Pros: Ease of install, ease of use, bunches of nice software (esp. multimedia)
Cons: Free distro is trimmed down (3 instead of 4 CDs), missing devel libraries, too much unwanted automations

I have been using Mandrake Linux since version 9.1 was out in 2003(?). I installed it on my Sony VAIO AMD-AthlonXP-based laptop (precisely: PCG-FXA53). The main reason, at that time, was that I was so desperate to get a distro with working ACPI support. (I had used Red Hat 7.3--which was a fine distro--on that laptop for a while, which had no ACPI support. That caused my laptop to run *red hot*.)

In general this distribution is easy to install and handle. Not too much low-level messing up is required to have it running on my laptop. The original kernel 2.6.3 works fine for me (except that I had to disable APIC and local APIC, since they historically caused the laptop to lockup at the end of the shutdown process [this was with Mdk 9.1 with kernel 2.4.21, not yet tested with 10.0]). The GNOME desktop is nice. Mandrake configuration tool (drakconf) is easy to use, without requiring us to deal with details such as iptable's firewall rules, and so on. For the most part, it is really a great experience to use Mandrake!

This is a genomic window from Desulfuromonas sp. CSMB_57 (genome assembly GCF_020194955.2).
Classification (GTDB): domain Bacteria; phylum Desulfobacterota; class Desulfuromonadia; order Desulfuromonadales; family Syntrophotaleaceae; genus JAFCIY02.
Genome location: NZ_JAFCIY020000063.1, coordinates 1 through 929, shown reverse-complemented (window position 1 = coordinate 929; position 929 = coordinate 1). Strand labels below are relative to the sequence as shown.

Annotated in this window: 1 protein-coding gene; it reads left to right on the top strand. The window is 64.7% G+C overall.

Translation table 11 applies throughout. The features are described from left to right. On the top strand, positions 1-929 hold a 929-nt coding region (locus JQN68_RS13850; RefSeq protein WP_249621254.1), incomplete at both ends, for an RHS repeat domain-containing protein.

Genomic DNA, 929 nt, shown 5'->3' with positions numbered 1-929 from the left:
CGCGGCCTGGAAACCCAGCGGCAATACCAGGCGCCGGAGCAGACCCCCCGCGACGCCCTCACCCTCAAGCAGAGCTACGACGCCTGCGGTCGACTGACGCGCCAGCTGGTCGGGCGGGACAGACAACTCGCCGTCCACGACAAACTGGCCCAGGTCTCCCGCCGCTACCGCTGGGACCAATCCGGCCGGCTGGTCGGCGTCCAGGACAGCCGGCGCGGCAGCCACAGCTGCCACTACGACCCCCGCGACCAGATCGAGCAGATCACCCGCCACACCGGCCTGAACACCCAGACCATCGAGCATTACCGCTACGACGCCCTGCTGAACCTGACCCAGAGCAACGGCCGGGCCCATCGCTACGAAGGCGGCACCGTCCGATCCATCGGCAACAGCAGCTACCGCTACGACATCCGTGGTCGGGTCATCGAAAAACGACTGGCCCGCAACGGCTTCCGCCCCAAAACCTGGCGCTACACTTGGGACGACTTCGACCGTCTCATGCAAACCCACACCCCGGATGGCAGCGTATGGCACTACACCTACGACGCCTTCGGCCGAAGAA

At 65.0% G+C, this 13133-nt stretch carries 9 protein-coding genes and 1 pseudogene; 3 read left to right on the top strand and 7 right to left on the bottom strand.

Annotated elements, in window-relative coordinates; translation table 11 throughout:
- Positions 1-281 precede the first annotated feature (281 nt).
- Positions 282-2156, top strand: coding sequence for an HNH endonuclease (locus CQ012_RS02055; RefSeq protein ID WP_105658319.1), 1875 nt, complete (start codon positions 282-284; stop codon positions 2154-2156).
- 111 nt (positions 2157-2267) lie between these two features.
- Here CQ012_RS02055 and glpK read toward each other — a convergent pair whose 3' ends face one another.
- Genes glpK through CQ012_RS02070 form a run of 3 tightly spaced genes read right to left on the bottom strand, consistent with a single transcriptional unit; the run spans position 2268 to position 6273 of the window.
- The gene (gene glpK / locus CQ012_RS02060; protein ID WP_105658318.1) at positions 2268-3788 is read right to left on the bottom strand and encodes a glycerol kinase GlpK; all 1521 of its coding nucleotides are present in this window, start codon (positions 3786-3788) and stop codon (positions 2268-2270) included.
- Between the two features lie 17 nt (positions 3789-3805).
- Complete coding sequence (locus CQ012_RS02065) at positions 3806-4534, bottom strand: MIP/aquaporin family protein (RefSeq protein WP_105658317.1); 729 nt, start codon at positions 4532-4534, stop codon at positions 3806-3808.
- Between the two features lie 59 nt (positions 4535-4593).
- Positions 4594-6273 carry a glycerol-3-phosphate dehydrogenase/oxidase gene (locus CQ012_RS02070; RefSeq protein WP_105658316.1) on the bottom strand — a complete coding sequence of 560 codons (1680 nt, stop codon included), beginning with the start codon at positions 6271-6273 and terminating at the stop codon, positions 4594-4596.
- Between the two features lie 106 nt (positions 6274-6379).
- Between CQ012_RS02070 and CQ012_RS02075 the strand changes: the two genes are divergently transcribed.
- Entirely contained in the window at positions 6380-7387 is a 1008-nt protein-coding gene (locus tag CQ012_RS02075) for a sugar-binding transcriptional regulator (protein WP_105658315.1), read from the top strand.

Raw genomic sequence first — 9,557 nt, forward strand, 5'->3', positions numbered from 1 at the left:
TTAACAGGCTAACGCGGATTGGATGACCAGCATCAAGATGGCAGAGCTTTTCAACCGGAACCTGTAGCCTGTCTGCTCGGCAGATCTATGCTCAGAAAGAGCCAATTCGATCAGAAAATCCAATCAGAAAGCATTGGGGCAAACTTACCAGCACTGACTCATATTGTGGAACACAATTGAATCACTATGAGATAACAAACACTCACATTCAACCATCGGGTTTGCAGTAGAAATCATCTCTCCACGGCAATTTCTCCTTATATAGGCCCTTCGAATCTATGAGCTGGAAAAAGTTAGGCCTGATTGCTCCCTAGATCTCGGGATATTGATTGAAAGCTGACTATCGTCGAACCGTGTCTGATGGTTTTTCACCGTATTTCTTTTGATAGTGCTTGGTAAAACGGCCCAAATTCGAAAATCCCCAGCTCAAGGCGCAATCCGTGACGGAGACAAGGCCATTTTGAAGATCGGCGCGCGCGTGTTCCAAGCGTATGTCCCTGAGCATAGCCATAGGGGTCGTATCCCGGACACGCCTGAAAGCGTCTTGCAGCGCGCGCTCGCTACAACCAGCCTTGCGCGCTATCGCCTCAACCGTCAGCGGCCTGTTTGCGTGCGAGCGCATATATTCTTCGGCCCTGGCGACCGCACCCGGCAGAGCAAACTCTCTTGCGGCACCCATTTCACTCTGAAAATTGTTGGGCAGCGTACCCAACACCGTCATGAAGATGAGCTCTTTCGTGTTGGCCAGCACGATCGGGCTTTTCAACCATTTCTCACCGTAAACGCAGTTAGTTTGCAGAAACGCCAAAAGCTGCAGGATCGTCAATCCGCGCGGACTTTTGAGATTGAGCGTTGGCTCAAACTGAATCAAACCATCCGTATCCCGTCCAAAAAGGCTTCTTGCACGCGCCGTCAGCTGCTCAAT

Mandrake is a Red Hat-based distro, so my previous experience with Red Hat helps a lot when dealing with this distro. Everything is really similar to Red Hat. For example, the `/sbin/service' service starter/stopper is there; and /etc/sysconfig/* stuff are almost identical to Red Hat.

Compared to Red Hat line, one of the excellence of Mandrake is that it has a lot more of multimedia support. It plays .MP3 and even .WMA files! (The .wma files are playable via mplayer. This software, BTW, also plays some .WMV--although not without problem.) It can play DivX files (xine handles this; I think mplayer may also do--but I'm not 100% sure). Mandrake also natively supports read-only access to NTFS partitions, which is also disabled on Red Hat/Fedora distros. Certainly if you are a casual user who demands multimedia experience under Linux, this is a nice choice for you!

All those brilliant things being said, I have to mention a few quirks that I observed during the use of this distribution.

First of all, since Mandrakesoft tried hard to gear the distribution toward non-traditional Linux users, many automations and nifty features can sometimes be a nuisance. For example, /etc/fstab and /mnt contents can change dynamically when I insert a memory card reader. While this is good, I'm not used to this. The `supermount' meta-filesystem that comes with the automounter is also not that good. It caused extremely slow file transfer. I had to work it around by disabling the supermount options, and setting up traditional Linux mountpoints in /etc/fstab (remember to remove the `kudzu' keyword from the mount option or else your entry will be deleted mysteriously one time or the other.